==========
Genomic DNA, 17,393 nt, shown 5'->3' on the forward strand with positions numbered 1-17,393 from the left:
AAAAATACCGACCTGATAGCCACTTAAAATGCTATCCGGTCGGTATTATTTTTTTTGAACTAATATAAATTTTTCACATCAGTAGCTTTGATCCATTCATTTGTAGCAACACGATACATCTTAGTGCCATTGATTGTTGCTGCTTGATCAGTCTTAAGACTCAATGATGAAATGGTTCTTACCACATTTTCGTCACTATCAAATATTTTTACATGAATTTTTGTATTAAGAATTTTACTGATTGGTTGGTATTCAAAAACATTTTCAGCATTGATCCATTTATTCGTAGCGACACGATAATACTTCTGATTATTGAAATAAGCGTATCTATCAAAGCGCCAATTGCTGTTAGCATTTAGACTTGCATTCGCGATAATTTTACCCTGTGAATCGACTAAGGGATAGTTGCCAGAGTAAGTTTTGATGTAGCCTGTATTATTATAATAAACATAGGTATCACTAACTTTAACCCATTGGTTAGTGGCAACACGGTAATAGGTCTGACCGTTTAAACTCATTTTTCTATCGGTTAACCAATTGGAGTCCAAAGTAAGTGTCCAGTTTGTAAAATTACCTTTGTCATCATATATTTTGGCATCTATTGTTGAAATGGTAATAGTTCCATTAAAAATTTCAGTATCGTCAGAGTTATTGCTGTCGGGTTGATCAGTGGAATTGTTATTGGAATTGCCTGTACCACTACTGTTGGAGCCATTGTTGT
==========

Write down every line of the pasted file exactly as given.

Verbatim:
Genomic DNA, 17,393 nt, shown 5'->3' on the forward strand with positions numbered 1-17,393 from the left:
AAAAATACCGACCTGATAGCCACTTAAAATGCTATCCGGTCGGTATTATTTTTTTTGAACTAATATAAATTTTTCACATCAGTAGCTTTGATCCATTCATTTGTAGCAACACGATACATCTTAGTGCCATTGATTGTTGCTGCTTGATCAGTCTTAAGACTCAATGATGAAATGGTTCTTACCACATTTTCGTCACTATCAAATATTTTTACATGAATTTTTGTATTAAGAATTTTACTGATTGGTTGGTATTCAAAAACATTTTCAGCATTGATCCATTTATTCGTAGCGACACGATAATACTTCTGATTATTGAAATAAGCGTATCTATCAAAGCGCCAATTGCTGTTAGCATTTAGACTTGCATTCGCGATAATTTTACCCTGTGAATCGACTAAGGGATAGTTGCCAGAGTAAGTTTTGATGTAGCCTGTATTATTATAATAAACATAGGTATCACTAACTTTAACCCATTGGTTAGTGGCAACACGGTAATAGGTCTGACCGTTTAAACTCATTTTTCTATCGGTTAACCAATTGGAGTCCAAAGTAAGTGTCCAGTTTGTAAAATTACCTTTGTCATCATATATTTTGGCATCTATTGTTGAAATGGTAATAGTTCCATTAAAAATTTCAGTATCGTCAGAGTTATTGCTGTCGGGTTGATCAGTGGAATTGTTATTGGAATTGCCTGTACCACTACTGTTGGAGCCATTGTTGT